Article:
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Join Jeannette Wing, Corporate Vice President, Microsoft Research, for a presentation on computational thinking along with a Q&A with Mark Hansen, Director of the Brown Institute for Media Innovation.
The evening will begin with an presentation by Jeannette Wing followed by discussion and Q&A by Mark Hansen, Director of the Brown Institute for Media Innovation and questions from the audience.
Light refreshments will be served.
WATCH LIVE ON LIVESTREAM: Tuesday, February 4, 2014 at 6:30 p.m. (EST)
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Title: Computational Thinking
Abstract: My vision for the 21st Century: Computational thinking will be a fundamental skill used by everyone in the world. To reading, writing, and arithmetic, we should add computational thinking to every child's analytical ability. Computational thinking involves solving problems, designing systems, and understanding human behavior by drawing on the concepts fundamental to computer science. Thinking like a computer scientist means more than being able to program a computer. It requires the ability to abstract and thus to think at multiple levels of abstraction. In this talk I will give many examples of computational thinking, argue that it has already influenced other disciplines, and promote the idea that teaching computational thinking can benefit people in all fields.
Jeannette Wing is Corporate Vice President, Microsoft Research, with oversight of the organization’s core research laboratories around the world and Microsoft Research Connections. Dr. Wing joined Microsoft Research in January 2013 after holding key positions in academia and government, most recently at Carnegie Mellon University and the National Science Foundation (NSF). From 2007 to 2010, Wing served as assistant director of the Computer and Information Science and Engineering Directorate at the NSF, where she led the directorate that funds academic computer science research in the United States. In this capacity, she worked with NSF staff to set funding priorities for the academic science and engineering research community, create new programs, and represent the nation’s computer science community. Wing has served twice as head of the Department of Computer Science at Carnegie Mellon University: before her term at NSF and again upon her return to Carnegie Mellon. She was also associate dean for Academic Affairs at Carnegie Mellon for five years, overseeing the educational programs offered by the School of Computer Science. Her areas of expertise are in trustworthy computing, formal methods, concurrent and distributed systems, programming languages, and software engineering. Her research contributions include work on the Larch family of specification languages; programming language support for atomic objects in distributed transactions; with Dr. Maurice Herlihy, the notion of linearizability, a correctness condition for concurrent objects; and with Dr. Barbara Liskov, a semantics for behavioral subtyping. Her contributions in security and privacy include work on attack graphs and attack surfaces, work on formalizing privacy policies for automated compliance checking, and work on trust in networks of humans and computers. Within the computer science community, Wing is well-known for her advocacy of “computational thinking,” an approach to problem solving, designing systems and understanding human behavior that draws upon concepts fundamental to computer science. She sees it as a “universally applicable attitude and skill set that everyone, not just computer scientists, should be eager to learn and use.” Wing has also served as the founder and director of the Center for Computational Thinking at Carnegie Mellon. Wing was on the faculty at the University of Southern California for two years before joining the faculty at Carnegie Mellon University. As a student, she worked at Bell Laboratories and Xerox PARC. She has spent sabbaticals at MIT and MSR Redmond. Wing received the CRA Distinguished Service Award in 2011 and the SIGSOFT Retrospective Paper Award in 2012. She is a fellow of the American Academy of Arts and Sciences, the American Association for the Advancement of Science, the Association for Computing Machinery, and the Institute of Electrical and Electronic Engineers. Wing received her bachelor’s, master’s and doctoral degrees from the Massachusetts Institute of Technology.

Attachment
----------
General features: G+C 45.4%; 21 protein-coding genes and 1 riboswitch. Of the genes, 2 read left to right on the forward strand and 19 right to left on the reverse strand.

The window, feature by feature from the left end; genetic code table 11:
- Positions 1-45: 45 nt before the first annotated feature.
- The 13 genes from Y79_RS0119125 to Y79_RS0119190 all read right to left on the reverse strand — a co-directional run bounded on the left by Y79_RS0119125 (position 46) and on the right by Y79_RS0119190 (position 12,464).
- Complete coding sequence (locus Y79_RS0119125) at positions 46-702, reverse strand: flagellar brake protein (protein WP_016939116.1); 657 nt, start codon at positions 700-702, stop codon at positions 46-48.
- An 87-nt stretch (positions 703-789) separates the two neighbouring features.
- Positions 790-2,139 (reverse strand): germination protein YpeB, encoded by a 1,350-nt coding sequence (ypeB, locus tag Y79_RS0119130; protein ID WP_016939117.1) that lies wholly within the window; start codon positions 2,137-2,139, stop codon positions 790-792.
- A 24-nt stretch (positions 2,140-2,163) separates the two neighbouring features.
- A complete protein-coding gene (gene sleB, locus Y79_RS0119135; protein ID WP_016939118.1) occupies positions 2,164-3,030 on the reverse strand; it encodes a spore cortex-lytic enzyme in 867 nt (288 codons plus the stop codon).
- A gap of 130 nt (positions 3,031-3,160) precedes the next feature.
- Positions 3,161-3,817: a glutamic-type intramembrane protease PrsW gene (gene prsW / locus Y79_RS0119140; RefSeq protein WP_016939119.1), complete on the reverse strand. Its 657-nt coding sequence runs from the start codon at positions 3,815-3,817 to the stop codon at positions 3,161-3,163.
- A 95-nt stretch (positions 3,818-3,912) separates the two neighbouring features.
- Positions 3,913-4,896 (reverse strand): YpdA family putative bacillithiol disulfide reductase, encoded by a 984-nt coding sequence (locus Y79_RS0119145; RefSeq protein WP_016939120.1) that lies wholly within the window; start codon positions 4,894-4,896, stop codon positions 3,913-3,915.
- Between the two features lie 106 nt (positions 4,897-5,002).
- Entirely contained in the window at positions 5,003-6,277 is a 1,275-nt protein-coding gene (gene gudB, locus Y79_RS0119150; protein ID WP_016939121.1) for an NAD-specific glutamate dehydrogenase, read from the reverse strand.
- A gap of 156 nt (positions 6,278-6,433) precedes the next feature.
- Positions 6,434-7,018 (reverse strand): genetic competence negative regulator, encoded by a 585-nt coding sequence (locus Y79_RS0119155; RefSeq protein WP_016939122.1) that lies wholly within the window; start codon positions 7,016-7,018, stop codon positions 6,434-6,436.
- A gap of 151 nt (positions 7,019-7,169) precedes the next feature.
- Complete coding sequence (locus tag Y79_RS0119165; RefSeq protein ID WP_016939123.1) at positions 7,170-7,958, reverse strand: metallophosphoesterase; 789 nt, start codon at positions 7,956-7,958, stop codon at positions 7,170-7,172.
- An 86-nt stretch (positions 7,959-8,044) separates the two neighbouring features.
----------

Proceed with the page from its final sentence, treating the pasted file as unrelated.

Mark Hansen joined Columbia Journalism School in July of 2012, after a decade of shuttling between the west and east coasts. In Los Angeles, he held appointments in the Department of Statistics, the Department of Design Media Arts and the Department of Electrical Engineering at UCLA -- literally forming a triangulation of data, art and technology -- and was a Co-PI for the Center for Embedded Networked Sensing, an NSF Science and Technology Center devoted to the study of sensor networks. While in New York, Hansen was a long-standing visiting researcher at the New York Times R&D Lab and a consultant with HBO Sports. Hansen works with data in an essentially journalistic practice, crafting stories through algorithm, computation and visualization. In addition to his technical work, Hansen also has an active art practice involving the presentation of data for the public. His work with Ben Rubin at EAR Studio has been exhibited at the Museum of Modern Art in New York, the Whitney Museum, the Centro de Arte Reina Sofia, the London Science Museum, the Cartier Foundation in Paris, and the lobby of the New York Times building (permanent display) in Manhattan. Hansen holds a PhD and MA in Statistics from the University of California, Berkeley and a BS in Applied Math from the University of California, Davis.